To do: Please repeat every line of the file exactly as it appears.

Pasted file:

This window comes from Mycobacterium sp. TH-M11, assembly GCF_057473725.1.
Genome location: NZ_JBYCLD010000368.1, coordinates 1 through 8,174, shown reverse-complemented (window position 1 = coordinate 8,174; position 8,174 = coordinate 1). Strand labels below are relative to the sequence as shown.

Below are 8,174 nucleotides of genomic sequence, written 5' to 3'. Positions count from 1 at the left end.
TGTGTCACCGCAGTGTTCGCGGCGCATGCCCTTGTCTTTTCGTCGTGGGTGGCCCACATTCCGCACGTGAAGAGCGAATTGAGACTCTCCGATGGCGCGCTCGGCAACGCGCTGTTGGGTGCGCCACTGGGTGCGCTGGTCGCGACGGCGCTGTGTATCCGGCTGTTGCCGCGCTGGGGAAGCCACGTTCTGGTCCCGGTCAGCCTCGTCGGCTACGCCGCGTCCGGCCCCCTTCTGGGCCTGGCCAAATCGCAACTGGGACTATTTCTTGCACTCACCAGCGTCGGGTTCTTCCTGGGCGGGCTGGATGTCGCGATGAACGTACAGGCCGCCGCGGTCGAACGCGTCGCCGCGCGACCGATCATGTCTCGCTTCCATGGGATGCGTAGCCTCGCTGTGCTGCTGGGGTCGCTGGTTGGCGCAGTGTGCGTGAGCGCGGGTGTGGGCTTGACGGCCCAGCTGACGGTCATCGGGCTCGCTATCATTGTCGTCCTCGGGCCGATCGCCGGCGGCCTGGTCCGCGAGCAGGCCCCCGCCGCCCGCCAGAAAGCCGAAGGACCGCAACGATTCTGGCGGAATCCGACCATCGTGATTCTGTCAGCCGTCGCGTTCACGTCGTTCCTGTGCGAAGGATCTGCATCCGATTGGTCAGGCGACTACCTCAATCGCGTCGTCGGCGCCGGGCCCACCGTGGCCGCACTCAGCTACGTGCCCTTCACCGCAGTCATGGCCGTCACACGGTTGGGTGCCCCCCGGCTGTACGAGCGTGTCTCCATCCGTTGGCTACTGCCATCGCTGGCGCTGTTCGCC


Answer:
This window comes from Mycobacterium sp. TH-M11, assembly GCF_057473725.1.
Genome location: NZ_JBYCLD010000368.1, coordinates 1 through 8,174, shown reverse-complemented (window position 1 = coordinate 8,174; position 8,174 = coordinate 1). Strand labels below are relative to the sequence as shown.

Below are 8,174 nucleotides of genomic sequence, written 5' to 3'. Positions count from 1 at the left end.
TGTGTCACCGCAGTGTTCGCGGCGCATGCCCTTGTCTTTTCGTCGTGGGTGGCCCACATTCCGCACGTGAAGAGCGAATTGAGACTCTCCGATGGCGCGCTCGGCAACGCGCTGTTGGGTGCGCCACTGGGTGCGCTGGTCGCGACGGCGCTGTGTATCCGGCTGTTGCCGCGCTGGGGAAGCCACGTTCTGGTCCCGGTCAGCCTCGTCGGCTACGCCGCGTCCGGCCCCCTTCTGGGCCTGGCCAAATCGCAACTGGGACTATTTCTTGCACTCACCAGCGTCGGGTTCTTCCTGGGCGGGCTGGATGTCGCGATGAACGTACAGGCCGCCGCGGTCGAACGCGTCGCCGCGCGACCGATCATGTCTCGCTTCCATGGGATGCGTAGCCTCGCTGTGCTGCTGGGGTCGCTGGTTGGCGCAGTGTGCGTGAGCGCGGGTGTGGGCTTGACGGCCCAGCTGACGGTCATCGGGCTCGCTATCATTGTCGTCCTCGGGCCGATCGCCGGCGGCCTGGTCCGCGAGCAGGCCCCCGCCGCCCGCCAGAAAGCCGAAGGACCGCAACGATTCTGGCGGAATCCGACCATCGTGATTCTGTCAGCCGTCGCGTTCACGTCGTTCCTGTGCGAAGGATCTGCATCCGATTGGTCAGGCGACTACCTCAATCGCGTCGTCGGCGCCGGGCCCACCGTGGCCGCACTCAGCTACGTGCCCTTCACCGCAGTCATGGCCGTCACACGGTTGGGTGCCCCCCGGCTGTACGAGCGTGTCTCCATCCGTTGGCTACTGCCATCGCTGGCGCTGTTCGCC